Mr. Modi’s young critics agreed that Mr. Gandhi was a tough sell. But mostly they wanted to talk about jobs.
Rajat Sharma, 20, who comes from a family of B.J.P. supporters, said he was torn about whom to support after it emerged earlier this year that Mr. Modi’s government had suppressed a report showing a 45-year high in unemployment.
Recent data from the Center for Monitoring Indian Economy, a research company in Mumbai, showed that India lost as many as 11 million jobs in 2018. The competition for employment is often impossible: Last year, 19 million people applied for 63,000 menial jobs with India’s railways.
“Employment is one of my biggest concerns,” Mr. Sharma said. “The Modi government is hiding data from us.”
Others said that the B.J.P.’s effort to improve infrastructure by building millions of toilets and electrifying villages was hardly different from policies supported by the Indian National Congress.
What did differentiate the two main parties, they said, was the B.J.P.’s interest in furthering Hindu nationalism in India.
Mr. Modi rose to political power through Rashtriya Swayamsevak Sangh, a far-right Hindu nationalist group. Though he played down that history in the 2014 election, more recently he has embraced a Hindu-first agenda, using a military confrontation with Muslim-majority Pakistan to stoke nationalist sentiment with fervent religious rhetoric.
It remains unclear if Mr. Modi’s strategy will work with voters. In December, the B.J.P. suffered its worst defeat in years in elections held across five states, including Madhya Pradesh. Some analysts saw those elections as a referendum on campaigning appealing to communal divisions that had previously worked for the B.J.P.
Over breakfast one morning in April, three generations of Mr. Sharma’s family sat on couches behind his aunt’s clothing boutique and pondered the place of religion in Indian politics.
Mr. Sharma said hate speech had gotten worse under the B.J.P. as India underwent a “rightward shift.”
His uncle, Prem Sharma, 44, saw no problem with the B.J.P.’s muscular assertion of Hindu identity. He viewed it as protectionist. In India’s majority-Hindu neighborhoods, he said, Muslims were not pressured to assimilate, but in a reverse scenario, “Hindus would be forced out.”
From the doorway, Seema Sharma, 38, Rajat’s mother, quietly interjected.
“Not all Muslims are the same,” she said.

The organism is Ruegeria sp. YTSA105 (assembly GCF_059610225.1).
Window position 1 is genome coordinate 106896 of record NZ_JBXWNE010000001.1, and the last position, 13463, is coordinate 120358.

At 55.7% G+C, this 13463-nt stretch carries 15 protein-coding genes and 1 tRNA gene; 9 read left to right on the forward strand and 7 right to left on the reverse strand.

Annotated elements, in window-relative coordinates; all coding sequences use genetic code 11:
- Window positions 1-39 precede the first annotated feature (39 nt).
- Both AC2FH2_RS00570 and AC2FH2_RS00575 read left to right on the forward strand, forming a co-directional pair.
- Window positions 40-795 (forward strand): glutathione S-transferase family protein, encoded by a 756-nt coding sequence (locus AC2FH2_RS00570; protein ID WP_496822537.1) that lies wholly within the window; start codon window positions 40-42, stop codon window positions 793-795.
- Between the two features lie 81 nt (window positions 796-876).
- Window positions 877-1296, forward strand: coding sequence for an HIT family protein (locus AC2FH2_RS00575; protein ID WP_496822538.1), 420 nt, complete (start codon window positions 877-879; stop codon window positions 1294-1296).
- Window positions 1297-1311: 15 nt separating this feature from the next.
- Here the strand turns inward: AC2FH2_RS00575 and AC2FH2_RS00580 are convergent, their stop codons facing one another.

Similar conversations drifted through Devi Ahilya Vishwavidyalaya, a public university with several thousand students, where Ms. Khichi, 22, and Mr. Parmar, 22, assessed the last five years under Mr. Modi.
They thought it was a mistake for the B.J.P. to appoint Yogi Adityanath, a Hindu monk with a history of demonizing Muslims, as the leader of Uttar Pradesh, India’s biggest state.
They agreed that the party’s attempt to rout out black money by invalidating most of India’s currency, known as demonetization, had not really worked.
But the question of whether Mr. Modi was responsible for his government’s more polarizing moments divided them.
Ms. Khichi, a senior who plans to work for the consulting company Deloitte after graduating, said “bad people” in Mr. Modi’s party were taking advantage of his popularity to insert religion into politics.
“It is not Modi who is promoting Hinduism,” she said. “It is the people behind him.”
Mr. Parmar raised the case of Gauri Lankesh, an Indian journalist and critic of the government, who was murdered in 2017 by members of a militant Hindu group.
After her death, a man who described himself on Twitter as a “Hindu nationalist” wrote: “One bitch dies a dog’s death all the puppies cry in the same tune.” Mr. Parmar pointed out that Mr. Modi was following that person.
“It means Modi is supporting him,” he said.
The third person in the classroom, Mr. Kirar, 23, said he was still undecided. Choosing between the B.J.P. and the Indian National Congress, he said, was like picking one of two snakes.
Regardless of which gets chosen, he said, “they are both going to bite you anyway.”